Academic journal article Queensland Review

Ross Donald Laurie (1960-2010): An Appreciation

Academic journal article Queensland Review

Ross Donald Laurie (1960-2010): An Appreciation

Article excerpt

I do not approach writing this essay with any relish. In fact, I have consistently and resolutely been putting it off, secretly relieved when the bulk of Ross's own writings took a while to reach me and even when the retina in my left eye came away, obviating any chance of my getting down to work for several more months. The year 2010 has been a painful one. My close colleague, Bill Thorpe, died just before it began and during the year I lost two other long-term female friends. This all comes, they say, with the territory of ageing. Either you go yourself, knocked down somewhere in the valley of your sixties or seventies, or you helplessly watch your peers--your acquaintances and loved ones--being carried off by some rampant malignancy: one figure after another photo-shopped forever out of the group portrait of your life.

Yet the death of my dear friend, Ross Laurie, did not result from natural attrition. I have to sidle cautiously up to it because of the anguish it still carries from those first terrible months of 2010. Other friends died from illness and irreversible decline. Ross died by his own hand. This had nothing to do with ageing, which one has reluctantly to accept. What happened to Ross was not acceptable at all. He had appeared robust and in good health when I saw him and his partner, Joanne Scott, at Christmas 2009. I expected him to come around, as he usually did, to collect the present for his fiftieth birthday in early January. I spoke to him by phone that day and there was just a hint of trouble in his voice. I brushed it off. He would be OK. It was just some work stress. I had been an academic for a long time and knew all about that. It rolled over you at times and then you picked yourself up and rolled right back over it. But things did not turn around the way I had scripted them in my head. The next time we spoke, a couple of weeks later, Ross's life was in chaos, his moorings slipping away from him. He had rung, I thought, for a lifeline and so I kept reeling it out to him for the next hour or so--every silver-lined cliche I could think of--but he wasn't listening anymore. Only afterwards did I realise that he had really rung to say goodbye.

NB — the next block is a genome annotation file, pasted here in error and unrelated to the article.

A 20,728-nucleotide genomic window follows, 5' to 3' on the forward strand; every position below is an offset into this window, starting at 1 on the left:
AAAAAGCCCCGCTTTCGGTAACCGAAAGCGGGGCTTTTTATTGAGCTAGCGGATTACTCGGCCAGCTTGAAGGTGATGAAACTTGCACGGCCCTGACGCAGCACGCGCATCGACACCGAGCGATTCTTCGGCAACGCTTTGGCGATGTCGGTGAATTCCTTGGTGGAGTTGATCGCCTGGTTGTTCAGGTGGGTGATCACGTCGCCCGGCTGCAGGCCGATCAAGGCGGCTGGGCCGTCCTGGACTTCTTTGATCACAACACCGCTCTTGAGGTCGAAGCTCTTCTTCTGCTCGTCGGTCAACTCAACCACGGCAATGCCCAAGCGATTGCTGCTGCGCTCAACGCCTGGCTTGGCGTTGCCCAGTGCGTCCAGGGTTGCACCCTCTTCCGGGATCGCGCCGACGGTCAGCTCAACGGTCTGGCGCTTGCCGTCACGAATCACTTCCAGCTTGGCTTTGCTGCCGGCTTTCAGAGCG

From a respectable distance, it looks as though--paradoxically--Ross had reached a peak in his academic career at this point. In mid-2009, he and Joanne had received a gold medal from the National Trust of Queensland for their popular book, Showtime: A History of the Brisbane Exhibition and its associated, lavish 'Ten Days in August' exhibition at the Museum of Brisbane. (1) Along with Joanne and two other academics, he had also just won a plum contract to research and write the first major academic study of Australia's key central agency, the Department of Prime Minister and Cabinet, in its first century of operation, titled From Postbox to Powerhouse. This was to be the same team that had produced The Engine Room of Government, a well-balanced, commissioned history of the Queensland Premier's Department in 2002, and Ross was to be a Chief Investigator. (2) But there was a strict timeline to the project imposed by Canberra, and Ross's mounting worries arose out of the dilemma of a clash between his academic teaching and his research obligations. His expectation of study leave to produce a prestigious work of such national importance was countered by stiff institutional demands to create and teach new academic courses. There would be no further leave in 2010, he was informed. Ross believed that he would be unable to deliver new lectures and run courses as well as oversee and contribute to such a large and demanding project. He felt caught and overwhelmed. He felt, he frankly told me, as though he had been 'shafted'. His downward spiral began.

In constructing most obituaries, one begins with the life and then proceeds towards the death. But with a suicide such as this, it seems to me, one deals initially with the death in order then to set it aside, so that its looming, unstated presence does not overhang the story of the life itself. …

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